Wednesday, October 31, 2012

Slurping about

One of the newest breweries about is Wellcross based in deepest Lancashire near Skelmersdale,  the 2.5 barrel plant only starting up in August this year. I have only encountered two of its beers 'Hops' which does what it says on the tin, and 'Slurp' which is - to put it mildly - a bit unusual.

Not that it is a bad beer, it isn't. It just does not taste like beer. I have no idea what ingredients the brewer has used to create the taste, but the 4.1% beer (if you can find the abv hidden on the pump clip) seemed to taste more like cider than beer in my opinion. It is light coloured, and looks like beer but the more I drank, the more it tasted of fresh apples, a very clean, appealing taste I must admit, but not quiet what I expected.
Maybe I need to try it again to give it a proper judgement and I will. If you come across it it is well worth a pint, see if you agree, or if my taste buds have finally given up the ghost (seeing as it's Hallowe'en!). which starting brewing.

I have read Jibber's comment and may be I have giving the wrong impression, especially as I have drunk several pints of it since writing this post. It does not really taste of cider as I suggested but more like green apples, and not in a badly brewed way. I have tasted beer, as Jibber rightly says, that is too young or has some sort of infection, this is not the case here. It is just an interesting taste, that admittedly, you either love or hate, there seems to be no middle path The hops used, I have since learned are Atlas, which does not, or has not previously, give the taste I have tried to describe, so may be we looking at the yeast. Who knows, I just like it !!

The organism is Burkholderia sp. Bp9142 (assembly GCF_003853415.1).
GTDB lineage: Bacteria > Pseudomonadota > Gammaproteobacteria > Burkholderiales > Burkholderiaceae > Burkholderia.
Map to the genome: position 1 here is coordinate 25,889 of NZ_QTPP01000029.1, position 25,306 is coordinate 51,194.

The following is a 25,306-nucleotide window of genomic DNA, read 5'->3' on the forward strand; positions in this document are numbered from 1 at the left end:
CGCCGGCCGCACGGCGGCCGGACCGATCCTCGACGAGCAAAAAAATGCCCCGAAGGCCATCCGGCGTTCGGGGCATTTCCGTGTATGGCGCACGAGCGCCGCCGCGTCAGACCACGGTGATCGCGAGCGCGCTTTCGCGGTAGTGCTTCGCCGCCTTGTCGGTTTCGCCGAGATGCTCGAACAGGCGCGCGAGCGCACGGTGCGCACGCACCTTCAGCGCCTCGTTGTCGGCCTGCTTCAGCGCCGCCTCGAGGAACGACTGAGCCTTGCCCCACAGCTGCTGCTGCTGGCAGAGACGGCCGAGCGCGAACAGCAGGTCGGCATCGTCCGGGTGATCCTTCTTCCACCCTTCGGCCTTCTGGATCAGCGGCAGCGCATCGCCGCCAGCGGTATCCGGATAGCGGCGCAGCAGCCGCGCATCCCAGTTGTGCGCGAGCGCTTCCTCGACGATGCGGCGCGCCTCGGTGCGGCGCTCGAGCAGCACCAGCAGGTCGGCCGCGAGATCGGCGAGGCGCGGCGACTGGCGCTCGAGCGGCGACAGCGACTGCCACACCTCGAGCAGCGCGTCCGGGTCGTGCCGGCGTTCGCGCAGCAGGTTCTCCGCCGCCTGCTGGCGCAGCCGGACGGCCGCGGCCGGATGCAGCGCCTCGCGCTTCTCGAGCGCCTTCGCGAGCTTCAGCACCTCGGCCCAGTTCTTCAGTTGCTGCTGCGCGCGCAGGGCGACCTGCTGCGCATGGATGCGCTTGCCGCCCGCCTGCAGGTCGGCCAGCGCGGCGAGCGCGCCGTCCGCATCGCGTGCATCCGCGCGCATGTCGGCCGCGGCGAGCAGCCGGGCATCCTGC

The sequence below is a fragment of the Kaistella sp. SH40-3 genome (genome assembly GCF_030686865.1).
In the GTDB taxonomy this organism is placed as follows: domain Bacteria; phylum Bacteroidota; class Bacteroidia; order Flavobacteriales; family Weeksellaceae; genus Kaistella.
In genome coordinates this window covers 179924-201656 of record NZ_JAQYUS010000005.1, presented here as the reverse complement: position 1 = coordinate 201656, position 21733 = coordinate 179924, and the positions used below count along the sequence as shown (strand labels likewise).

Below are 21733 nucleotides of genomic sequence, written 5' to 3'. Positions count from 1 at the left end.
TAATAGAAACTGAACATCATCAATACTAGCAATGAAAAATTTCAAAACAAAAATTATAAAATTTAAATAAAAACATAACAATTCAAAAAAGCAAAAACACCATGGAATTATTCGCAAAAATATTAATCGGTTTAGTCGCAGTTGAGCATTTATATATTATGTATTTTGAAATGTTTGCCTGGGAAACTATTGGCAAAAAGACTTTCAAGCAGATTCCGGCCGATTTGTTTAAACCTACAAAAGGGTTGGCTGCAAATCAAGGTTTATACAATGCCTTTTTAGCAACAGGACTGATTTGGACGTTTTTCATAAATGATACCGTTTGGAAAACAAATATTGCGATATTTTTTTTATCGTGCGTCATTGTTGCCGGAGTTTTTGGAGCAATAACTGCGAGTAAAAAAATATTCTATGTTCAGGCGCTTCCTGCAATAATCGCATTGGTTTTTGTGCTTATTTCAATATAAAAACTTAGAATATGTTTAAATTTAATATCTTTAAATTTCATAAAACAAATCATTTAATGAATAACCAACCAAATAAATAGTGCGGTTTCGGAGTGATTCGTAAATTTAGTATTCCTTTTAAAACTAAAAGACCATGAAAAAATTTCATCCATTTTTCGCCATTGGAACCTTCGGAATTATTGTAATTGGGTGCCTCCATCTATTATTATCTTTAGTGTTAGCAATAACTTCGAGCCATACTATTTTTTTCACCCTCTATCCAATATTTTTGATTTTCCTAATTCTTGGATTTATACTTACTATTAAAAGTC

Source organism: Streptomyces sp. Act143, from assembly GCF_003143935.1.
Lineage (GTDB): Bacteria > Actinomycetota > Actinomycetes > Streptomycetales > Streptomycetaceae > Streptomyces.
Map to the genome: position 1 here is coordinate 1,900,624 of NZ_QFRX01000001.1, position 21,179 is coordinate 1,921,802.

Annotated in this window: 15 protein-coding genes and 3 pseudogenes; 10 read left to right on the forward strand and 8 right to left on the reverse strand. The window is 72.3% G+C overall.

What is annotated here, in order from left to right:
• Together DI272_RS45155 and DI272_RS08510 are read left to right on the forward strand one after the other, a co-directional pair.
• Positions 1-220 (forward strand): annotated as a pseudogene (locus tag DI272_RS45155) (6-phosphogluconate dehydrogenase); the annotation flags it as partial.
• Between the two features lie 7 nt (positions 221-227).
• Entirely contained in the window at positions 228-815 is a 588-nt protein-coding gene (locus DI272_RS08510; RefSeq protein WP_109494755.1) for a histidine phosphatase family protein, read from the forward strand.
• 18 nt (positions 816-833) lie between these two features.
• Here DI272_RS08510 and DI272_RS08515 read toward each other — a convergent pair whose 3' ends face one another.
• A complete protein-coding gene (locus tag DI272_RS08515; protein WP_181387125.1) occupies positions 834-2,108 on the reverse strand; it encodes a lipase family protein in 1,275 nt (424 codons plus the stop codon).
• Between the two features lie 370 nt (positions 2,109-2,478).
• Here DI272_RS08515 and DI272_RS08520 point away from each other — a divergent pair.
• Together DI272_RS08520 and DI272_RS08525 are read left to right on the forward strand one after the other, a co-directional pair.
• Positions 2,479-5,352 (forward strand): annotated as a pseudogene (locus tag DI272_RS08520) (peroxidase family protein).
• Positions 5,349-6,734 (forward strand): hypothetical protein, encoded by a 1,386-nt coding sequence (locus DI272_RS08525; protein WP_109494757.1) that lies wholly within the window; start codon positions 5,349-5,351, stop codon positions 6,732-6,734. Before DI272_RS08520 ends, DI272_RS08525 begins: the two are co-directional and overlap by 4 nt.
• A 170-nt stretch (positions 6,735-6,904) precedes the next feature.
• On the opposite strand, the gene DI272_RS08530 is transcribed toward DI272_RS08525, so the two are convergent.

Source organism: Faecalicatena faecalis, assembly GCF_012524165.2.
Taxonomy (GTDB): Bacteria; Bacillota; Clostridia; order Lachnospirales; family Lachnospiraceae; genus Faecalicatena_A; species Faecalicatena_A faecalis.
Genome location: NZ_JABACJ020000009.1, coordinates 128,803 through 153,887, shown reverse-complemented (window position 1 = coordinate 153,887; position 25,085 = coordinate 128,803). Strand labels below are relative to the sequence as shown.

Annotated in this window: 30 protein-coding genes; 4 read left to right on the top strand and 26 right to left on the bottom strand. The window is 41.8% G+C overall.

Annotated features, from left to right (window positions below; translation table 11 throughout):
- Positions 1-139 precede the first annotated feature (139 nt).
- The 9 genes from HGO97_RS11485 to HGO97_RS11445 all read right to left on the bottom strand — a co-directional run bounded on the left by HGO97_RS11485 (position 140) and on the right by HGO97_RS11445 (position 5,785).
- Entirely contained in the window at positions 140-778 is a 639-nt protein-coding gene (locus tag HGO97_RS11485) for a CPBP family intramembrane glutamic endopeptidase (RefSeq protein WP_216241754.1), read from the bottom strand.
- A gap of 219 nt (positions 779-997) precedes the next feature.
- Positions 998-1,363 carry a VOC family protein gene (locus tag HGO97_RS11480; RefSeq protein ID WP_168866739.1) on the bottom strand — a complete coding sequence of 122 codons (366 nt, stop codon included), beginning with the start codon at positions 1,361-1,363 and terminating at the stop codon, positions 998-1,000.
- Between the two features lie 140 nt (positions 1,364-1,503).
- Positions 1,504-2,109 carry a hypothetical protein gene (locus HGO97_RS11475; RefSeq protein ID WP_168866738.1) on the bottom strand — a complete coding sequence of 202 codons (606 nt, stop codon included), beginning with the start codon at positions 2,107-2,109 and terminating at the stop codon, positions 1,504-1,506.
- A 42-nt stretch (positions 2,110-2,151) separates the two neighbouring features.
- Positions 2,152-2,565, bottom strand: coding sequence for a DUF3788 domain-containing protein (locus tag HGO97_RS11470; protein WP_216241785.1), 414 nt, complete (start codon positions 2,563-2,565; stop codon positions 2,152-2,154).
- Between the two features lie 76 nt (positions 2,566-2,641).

1 comment:

Jibber said...

Warning bells ringing here! Beer should taste like beer not like cider!

My limited experience of home brewing is that the fermentation process produces acetaldehyde, which has a sharp green apple taste. It can mean that the beer has been bottled too young, as over time the yeast converts the acetaldehyde to ethanol.

But there are experienced brewers who visit this site, who can probably explain better!